[00:36:52]Sen: [00:36:52] Hmm. Wow. This is very profound. Um, because it's about feeling everything that you're feeling and not trying to get rid of anything, but almost allowing all of the other things to come through. Even if one or two emotions might be more at the front, much more prominent.
[00:37:08]Um, it's kind of a about, you know, just, just holding those emotions and allowing. Then I'll remembering that you can feel other things too
[00:37:14] Julian: [00:37:14] precisely. That's right. And not only that, I mean, people have trouble. Why interpret their aggression or their rage. You must be very angry underneath. Yeah. That's a problematic statement, you know, problematic unites it's painful.
[00:37:26] So it takes some effort. What is much, much more painful is to hold the positive emotions to light, pull it the love to light the. Affection hold the disappointment because that love comes with such profound sadness, such profound pain. That part is hidden. There's a reason it's hidden. It's not a physiological blindness, it's an intentional blindness, but to bring that about creates the sadness, but also creates the hearing.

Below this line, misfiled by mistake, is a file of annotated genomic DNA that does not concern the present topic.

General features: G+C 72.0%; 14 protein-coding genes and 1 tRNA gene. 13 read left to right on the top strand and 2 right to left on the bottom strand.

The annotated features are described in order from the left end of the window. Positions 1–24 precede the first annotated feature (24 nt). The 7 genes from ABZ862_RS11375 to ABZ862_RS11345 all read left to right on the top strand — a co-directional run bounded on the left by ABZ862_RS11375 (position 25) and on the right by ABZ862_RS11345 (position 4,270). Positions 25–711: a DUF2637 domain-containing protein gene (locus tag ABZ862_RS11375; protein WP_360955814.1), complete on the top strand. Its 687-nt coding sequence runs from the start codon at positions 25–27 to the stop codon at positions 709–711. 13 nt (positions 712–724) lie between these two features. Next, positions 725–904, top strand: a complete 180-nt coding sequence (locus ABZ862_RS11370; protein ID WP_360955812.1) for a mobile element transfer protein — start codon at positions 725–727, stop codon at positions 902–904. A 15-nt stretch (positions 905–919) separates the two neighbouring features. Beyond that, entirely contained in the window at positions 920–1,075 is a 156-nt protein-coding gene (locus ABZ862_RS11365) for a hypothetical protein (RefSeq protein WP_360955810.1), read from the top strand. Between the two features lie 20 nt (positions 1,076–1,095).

[00:37:52]Sen: [00:37:52] I mean, I know this, these are very, um, specific cases. Um, is there anything generally that can help people pull those more positive emotions out?
[00:38:01] Julian: [00:38:01] Sadness is a very valuable emotion, grief mourning that these things are, are the emotions I found. There will be days mother's, day father's day, a birthday date of deceased when anger will come into one's heart, but also sadness.
[00:38:16] And we follow the tracks of the sadness. Where does that come from? It will open up a sense of what we're missing and then usually that grit can lead us somewhere. It's it's unclear sometimes. At least the bad places, but for that's the thread, I, I pawned a little bit and usually that'll get, get us to the affection, to, to the things you also had.